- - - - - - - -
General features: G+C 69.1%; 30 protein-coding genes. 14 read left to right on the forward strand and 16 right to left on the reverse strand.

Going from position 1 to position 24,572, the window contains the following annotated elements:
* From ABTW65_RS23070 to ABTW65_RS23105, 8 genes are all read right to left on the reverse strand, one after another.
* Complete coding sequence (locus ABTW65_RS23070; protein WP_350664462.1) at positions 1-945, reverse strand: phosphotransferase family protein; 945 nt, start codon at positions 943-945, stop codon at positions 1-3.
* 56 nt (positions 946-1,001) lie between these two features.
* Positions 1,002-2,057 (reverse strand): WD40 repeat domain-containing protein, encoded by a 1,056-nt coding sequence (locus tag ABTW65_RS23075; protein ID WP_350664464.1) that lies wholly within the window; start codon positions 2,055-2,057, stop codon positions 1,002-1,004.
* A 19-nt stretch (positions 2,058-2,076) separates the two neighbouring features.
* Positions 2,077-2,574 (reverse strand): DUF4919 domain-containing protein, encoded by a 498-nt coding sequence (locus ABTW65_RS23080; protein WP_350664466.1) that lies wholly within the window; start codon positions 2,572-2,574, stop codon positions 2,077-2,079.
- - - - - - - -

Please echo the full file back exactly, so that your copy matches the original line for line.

General features: G+C 69.1%; 30 protein-coding genes. 14 read left to right on the forward strand and 16 right to left on the reverse strand.

Going from position 1 to position 24,572, the window contains the following annotated elements:
* From ABTW65_RS23070 to ABTW65_RS23105, 8 genes are all read right to left on the reverse strand, one after another.
* Complete coding sequence (locus ABTW65_RS23070; protein WP_350664462.1) at positions 1-945, reverse strand: phosphotransferase family protein; 945 nt, start codon at positions 943-945, stop codon at positions 1-3.
* 56 nt (positions 946-1,001) lie between these two features.
* Positions 1,002-2,057 (reverse strand): WD40 repeat domain-containing protein, encoded by a 1,056-nt coding sequence (locus tag ABTW65_RS23075; protein ID WP_350664464.1) that lies wholly within the window; start codon positions 2,055-2,057, stop codon positions 1,002-1,004.
* A 19-nt stretch (positions 2,058-2,076) separates the two neighbouring features.
* Positions 2,077-2,574 (reverse strand): DUF4919 domain-containing protein, encoded by a 498-nt coding sequence (locus ABTW65_RS23080; protein WP_350664466.1) that lies wholly within the window; start codon positions 2,572-2,574, stop codon positions 2,077-2,079.